On the QV every minute since Pup tumbled into the deep end of the pool, I realized that something had to be done to forestall a repeat of that adventure. Pup needs to be able to go outside without Human dithering over her every moment, and Human's nervous breakdown must be forestalled.

What to do that would be navigable for the human but nonnavigable for the canine? And preferably not TOO gawdawful hideous...

At the Depot, I found the usual wire garden fencelets, which kept the golden retriever pup out of the flowerbeds until he was big enough to step over them (this is an animal that could make a fortune in the excavation business, if only dogs could go into business). While Cassie and Pup can't step over these things, their frou-frou designs are generally wide enough that all pup has to do is wriggle through them. This, presumably, is how she got through to the far end of the pool. That disadvantage aside, the things are passing pricey.

Was about to give up when what should I spot, hidden behind a parked forklift, but a bunch of cheap (!!!!) painted wooden flowerbed fence thingies, each piece about 3 feet long. We need to span about 17 linear feet, and so a $4 price tag is a big improvement on the $12 to $17/length price tag in evidence elsewhere. They look to be just about high enough that neither Pup nor the much lazier Cassie can jump over them...but they're low enough that, in a sober moment, I can step over them without tripping myself and falling face-forward on my schnozz.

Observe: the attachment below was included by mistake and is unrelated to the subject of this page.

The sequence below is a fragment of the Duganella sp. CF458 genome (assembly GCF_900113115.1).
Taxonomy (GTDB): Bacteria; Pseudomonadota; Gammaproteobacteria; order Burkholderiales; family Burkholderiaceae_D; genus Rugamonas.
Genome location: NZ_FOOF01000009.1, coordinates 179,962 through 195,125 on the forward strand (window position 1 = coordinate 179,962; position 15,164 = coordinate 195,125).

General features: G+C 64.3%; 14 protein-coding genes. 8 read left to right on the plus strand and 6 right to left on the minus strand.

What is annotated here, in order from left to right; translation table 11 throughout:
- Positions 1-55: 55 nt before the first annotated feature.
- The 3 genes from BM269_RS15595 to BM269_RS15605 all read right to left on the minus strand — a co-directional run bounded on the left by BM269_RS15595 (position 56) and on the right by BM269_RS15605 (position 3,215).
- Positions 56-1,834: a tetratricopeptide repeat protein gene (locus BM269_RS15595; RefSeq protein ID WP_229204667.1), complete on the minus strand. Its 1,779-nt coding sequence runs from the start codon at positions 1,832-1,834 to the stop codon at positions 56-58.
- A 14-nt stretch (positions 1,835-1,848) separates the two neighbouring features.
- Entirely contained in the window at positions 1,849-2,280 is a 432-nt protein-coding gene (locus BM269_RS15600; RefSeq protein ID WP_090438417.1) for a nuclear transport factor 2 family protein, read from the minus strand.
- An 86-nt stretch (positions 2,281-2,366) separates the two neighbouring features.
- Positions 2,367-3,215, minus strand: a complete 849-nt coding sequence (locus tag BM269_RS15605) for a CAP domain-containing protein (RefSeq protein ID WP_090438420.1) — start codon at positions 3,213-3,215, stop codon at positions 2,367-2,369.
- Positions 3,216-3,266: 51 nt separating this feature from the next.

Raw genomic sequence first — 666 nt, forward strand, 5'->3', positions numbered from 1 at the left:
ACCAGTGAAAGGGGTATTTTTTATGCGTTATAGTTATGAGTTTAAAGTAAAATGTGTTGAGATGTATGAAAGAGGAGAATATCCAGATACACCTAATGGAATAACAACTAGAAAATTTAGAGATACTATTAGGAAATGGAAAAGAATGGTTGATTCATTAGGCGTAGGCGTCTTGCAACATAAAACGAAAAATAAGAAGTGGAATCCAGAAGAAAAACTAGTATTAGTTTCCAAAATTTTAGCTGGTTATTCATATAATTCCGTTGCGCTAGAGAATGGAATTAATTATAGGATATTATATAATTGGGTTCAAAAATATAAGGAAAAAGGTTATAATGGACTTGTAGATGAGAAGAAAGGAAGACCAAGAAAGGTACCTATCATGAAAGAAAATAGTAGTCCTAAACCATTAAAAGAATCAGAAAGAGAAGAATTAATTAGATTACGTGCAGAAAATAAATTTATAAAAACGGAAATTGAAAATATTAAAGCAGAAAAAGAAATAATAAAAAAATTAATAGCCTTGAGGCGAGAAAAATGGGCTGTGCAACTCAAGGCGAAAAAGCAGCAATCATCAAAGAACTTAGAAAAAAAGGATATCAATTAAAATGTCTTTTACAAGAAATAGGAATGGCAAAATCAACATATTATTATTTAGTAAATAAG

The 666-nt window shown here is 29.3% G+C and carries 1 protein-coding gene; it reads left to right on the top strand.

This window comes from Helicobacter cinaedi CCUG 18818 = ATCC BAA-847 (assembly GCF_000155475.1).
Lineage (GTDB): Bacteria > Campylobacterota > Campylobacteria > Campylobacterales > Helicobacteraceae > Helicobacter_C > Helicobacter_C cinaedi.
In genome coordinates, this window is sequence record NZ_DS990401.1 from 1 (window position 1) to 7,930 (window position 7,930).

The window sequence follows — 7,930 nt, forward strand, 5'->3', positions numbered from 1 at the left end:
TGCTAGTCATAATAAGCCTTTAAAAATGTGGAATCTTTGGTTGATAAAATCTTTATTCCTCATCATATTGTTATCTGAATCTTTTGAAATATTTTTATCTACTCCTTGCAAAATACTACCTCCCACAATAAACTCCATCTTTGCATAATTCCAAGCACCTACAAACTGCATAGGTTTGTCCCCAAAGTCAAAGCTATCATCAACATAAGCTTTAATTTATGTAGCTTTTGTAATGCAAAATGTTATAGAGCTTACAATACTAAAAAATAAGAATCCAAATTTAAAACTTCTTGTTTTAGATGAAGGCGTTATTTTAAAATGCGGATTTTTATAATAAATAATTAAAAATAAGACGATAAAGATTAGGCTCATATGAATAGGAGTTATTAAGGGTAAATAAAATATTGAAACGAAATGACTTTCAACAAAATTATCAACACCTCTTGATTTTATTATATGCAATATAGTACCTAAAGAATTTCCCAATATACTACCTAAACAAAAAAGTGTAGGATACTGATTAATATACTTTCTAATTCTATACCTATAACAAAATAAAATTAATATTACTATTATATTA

Flipped upside-down, these things balance on the concrete pretty well. Wired together with plastic zip-ties, they stand up handsomely. And tied to a chair, the patio upright, and a piece of anti-Charlie garden fencelet, they make for a pretty nice little puppy barrier. A-n-n-n-d...because they're made of wood, it'll be easy to staple on some garden fabric, by way of adding some climbing deterrence.

The result:

Hideous, but not horrific, eh?

Actually, it's a great deal less hideous than some of the other pet-control mechanisms I've invented. Most recently, the latest Battle of the Cat Wars comes to mind...

I think Pup must have been more traumatized by nearly drowning than was obvious at the outset. Before she fell in the drink, she was doing pretty well in the house-training department: two whole days had gone by without any cleanup.

But since the tumble-in, the stealth peeing has resumed with a vengeance. Can't count the number of puddles and dried salt-flats I've cleaned up over the past couple of days. Argh. She's doing better today: have only had to clean up two yellow lakes.

Part of the problem is that she was the surviving runt of a large litter (the other died). From what they say on the Web, I gather that a true runt comes into the world undernourished and underdeveloped -- almost like a preemie. And indeed, when we went to pick her up, she was noticeably smaller and much more fragile than her littermates, who were robust and bouncy.

This pup is bouncy, all right, and totally unfazed by the awe-inspiring majesty of the Queen of the Universe and Empress of All Time, Space, and Eternity. But until just the past few days, she's remained small and delicate.